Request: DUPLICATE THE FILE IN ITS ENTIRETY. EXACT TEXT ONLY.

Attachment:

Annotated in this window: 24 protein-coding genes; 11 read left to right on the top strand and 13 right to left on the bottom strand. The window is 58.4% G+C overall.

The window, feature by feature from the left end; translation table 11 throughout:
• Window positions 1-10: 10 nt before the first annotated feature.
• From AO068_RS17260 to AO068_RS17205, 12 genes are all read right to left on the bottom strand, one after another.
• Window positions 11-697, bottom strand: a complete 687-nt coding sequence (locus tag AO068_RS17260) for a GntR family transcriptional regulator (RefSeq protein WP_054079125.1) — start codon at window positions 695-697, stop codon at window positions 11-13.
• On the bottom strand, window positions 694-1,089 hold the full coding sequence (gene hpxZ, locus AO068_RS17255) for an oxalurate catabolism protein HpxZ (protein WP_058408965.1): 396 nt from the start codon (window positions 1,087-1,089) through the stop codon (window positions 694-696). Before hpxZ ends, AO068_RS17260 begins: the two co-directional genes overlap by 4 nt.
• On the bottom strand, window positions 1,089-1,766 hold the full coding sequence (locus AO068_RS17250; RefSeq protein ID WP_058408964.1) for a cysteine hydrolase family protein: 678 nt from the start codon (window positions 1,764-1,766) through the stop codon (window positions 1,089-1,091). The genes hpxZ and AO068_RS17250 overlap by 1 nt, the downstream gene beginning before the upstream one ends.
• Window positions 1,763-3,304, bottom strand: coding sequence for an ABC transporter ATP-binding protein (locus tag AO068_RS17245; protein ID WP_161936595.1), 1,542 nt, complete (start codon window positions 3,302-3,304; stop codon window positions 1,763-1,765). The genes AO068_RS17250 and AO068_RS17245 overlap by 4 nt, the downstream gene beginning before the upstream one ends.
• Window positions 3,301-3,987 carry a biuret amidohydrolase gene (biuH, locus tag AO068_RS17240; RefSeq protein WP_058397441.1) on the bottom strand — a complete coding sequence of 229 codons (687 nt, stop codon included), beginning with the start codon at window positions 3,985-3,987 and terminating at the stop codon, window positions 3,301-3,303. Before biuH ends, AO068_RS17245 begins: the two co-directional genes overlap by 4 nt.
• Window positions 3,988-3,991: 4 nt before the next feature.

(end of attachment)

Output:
Annotated in this window: 24 protein-coding genes; 11 read left to right on the top strand and 13 right to left on the bottom strand. The window is 58.4% G+C overall.

The window, feature by feature from the left end; translation table 11 throughout:
• Window positions 1-10: 10 nt before the first annotated feature.
• From AO068_RS17260 to AO068_RS17205, 12 genes are all read right to left on the bottom strand, one after another.
• Window positions 11-697, bottom strand: a complete 687-nt coding sequence (locus tag AO068_RS17260) for a GntR family transcriptional regulator (RefSeq protein WP_054079125.1) — start codon at window positions 695-697, stop codon at window positions 11-13.
• On the bottom strand, window positions 694-1,089 hold the full coding sequence (gene hpxZ, locus AO068_RS17255) for an oxalurate catabolism protein HpxZ (protein WP_058408965.1): 396 nt from the start codon (window positions 1,087-1,089) through the stop codon (window positions 694-696). Before hpxZ ends, AO068_RS17260 begins: the two co-directional genes overlap by 4 nt.
• On the bottom strand, window positions 1,089-1,766 hold the full coding sequence (locus AO068_RS17250; RefSeq protein ID WP_058408964.1) for a cysteine hydrolase family protein: 678 nt from the start codon (window positions 1,764-1,766) through the stop codon (window positions 1,089-1,091). The genes hpxZ and AO068_RS17250 overlap by 1 nt, the downstream gene beginning before the upstream one ends.
• Window positions 1,763-3,304, bottom strand: coding sequence for an ABC transporter ATP-binding protein (locus tag AO068_RS17245; protein ID WP_161936595.1), 1,542 nt, complete (start codon window positions 3,302-3,304; stop codon window positions 1,763-1,765). The genes AO068_RS17250 and AO068_RS17245 overlap by 4 nt, the downstream gene beginning before the upstream one ends.
• Window positions 3,301-3,987 carry a biuret amidohydrolase gene (biuH, locus tag AO068_RS17240; RefSeq protein WP_058397441.1) on the bottom strand — a complete coding sequence of 229 codons (687 nt, stop codon included), beginning with the start codon at window positions 3,985-3,987 and terminating at the stop codon, window positions 3,301-3,303. Before biuH ends, AO068_RS17245 begins: the two co-directional genes overlap by 4 nt.
• Window positions 3,988-3,991: 4 nt before the next feature.